Sunday, 14 June 2009
British University places for British Students?
As the parent of two teenage children who are currently studying for A levels I was interested (if that is a strong enough word?) to read that British sixth formers could be "crowded out" of university places because of an increase in applications from candidates from the rest of the EU.
Applications for higher education in the UK in September have risen 8.8% from British candidates and applications from the rest of the European Union by 16.4%. The Government has set a 10,000 cap on additional places which means almost 50,000 potential student chasing 10,000 places.
Students from the EU are funded by the Government in the same way as British students, and count in an identical way towards universities' student quotas. The squeeze on places this year will mean even greater competition for courses. It is estimated that as many as 80,000 applicants could fail to find a place.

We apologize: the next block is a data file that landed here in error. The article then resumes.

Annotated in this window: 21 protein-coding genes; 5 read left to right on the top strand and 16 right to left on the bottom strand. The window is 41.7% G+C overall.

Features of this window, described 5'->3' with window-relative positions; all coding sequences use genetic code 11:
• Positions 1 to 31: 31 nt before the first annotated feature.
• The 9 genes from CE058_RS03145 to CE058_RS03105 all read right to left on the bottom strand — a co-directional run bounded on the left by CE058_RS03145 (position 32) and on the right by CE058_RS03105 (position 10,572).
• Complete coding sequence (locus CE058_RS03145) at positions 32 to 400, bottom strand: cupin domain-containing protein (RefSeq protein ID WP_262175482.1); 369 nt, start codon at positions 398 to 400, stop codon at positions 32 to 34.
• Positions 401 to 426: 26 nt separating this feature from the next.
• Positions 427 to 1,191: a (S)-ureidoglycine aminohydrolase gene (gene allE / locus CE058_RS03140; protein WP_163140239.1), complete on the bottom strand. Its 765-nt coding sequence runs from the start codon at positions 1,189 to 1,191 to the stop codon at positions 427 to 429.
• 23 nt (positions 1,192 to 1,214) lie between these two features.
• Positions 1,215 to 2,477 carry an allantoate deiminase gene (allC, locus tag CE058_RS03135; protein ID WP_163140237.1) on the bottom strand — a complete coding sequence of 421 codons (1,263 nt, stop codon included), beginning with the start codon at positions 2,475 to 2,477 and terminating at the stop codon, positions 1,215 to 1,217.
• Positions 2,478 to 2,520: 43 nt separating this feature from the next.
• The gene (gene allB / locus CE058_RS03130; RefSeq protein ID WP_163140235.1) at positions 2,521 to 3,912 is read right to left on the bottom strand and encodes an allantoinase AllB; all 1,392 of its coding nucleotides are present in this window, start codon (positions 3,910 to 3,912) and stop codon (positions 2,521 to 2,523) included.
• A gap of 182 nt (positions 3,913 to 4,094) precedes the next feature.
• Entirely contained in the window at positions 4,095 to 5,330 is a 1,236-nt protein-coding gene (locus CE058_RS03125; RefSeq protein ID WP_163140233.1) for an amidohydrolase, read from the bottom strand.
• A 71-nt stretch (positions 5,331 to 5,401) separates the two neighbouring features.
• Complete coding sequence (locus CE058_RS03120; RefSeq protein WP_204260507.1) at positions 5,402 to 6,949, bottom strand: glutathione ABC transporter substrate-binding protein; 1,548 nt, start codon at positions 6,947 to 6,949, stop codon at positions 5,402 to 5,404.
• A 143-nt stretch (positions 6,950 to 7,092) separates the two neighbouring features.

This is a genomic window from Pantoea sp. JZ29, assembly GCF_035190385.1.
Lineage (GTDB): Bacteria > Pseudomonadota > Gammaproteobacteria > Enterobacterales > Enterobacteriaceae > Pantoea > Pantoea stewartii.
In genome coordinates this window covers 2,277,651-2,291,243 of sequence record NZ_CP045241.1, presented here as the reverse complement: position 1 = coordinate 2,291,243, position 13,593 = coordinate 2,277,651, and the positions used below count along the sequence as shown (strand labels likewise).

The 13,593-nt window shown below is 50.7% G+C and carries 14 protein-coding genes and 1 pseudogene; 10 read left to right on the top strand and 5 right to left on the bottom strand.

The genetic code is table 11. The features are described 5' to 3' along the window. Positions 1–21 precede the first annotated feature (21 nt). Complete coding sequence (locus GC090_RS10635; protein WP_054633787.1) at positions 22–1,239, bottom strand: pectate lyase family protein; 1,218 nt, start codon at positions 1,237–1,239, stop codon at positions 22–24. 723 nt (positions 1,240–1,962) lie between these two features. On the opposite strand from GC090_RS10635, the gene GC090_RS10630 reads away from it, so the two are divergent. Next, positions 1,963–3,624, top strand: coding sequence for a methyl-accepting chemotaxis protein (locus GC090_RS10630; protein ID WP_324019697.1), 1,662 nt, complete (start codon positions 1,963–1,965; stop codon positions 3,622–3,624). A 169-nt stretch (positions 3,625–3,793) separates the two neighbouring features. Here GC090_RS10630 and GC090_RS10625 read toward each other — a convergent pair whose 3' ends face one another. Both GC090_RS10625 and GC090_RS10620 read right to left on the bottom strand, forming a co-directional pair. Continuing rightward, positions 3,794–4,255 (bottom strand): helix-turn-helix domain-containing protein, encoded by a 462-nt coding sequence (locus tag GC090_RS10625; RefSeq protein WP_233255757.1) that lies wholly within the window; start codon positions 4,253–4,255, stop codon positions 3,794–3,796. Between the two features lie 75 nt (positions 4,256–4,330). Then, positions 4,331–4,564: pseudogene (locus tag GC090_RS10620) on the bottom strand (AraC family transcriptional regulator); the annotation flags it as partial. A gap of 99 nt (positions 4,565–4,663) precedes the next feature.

The vice-chancellor of Bedfordshire University has warned that if British students are turned away, while EU students win places, it could lead to a backlash that mirrors the "British jobs for British workers" row. It will be difficult for the public to understand why a Polish student can get a place but their own kids can't. Once accepted onto a course the EU Students are entitled to the same grants and subsidised loans as British students. The EU Students are also supposed to pay back what they owe when they graduate, but more than half the EU students who should have started paying back such loans have failed to do so. The bill to the UK taxpayer is fairly small at the moment, just under £4,000,000 but it is getting bigger as students from the EU currently studying currently studying at British universities have borrowed, between them, a further £124 million to cover tuition fees and living costs.
Many who return to their home countries after graduation will never repay the money because there is currently no repayment mechanism outside of the UK. The Student Loan Company has to rely on students informing them of their earnings and making their own arrangements.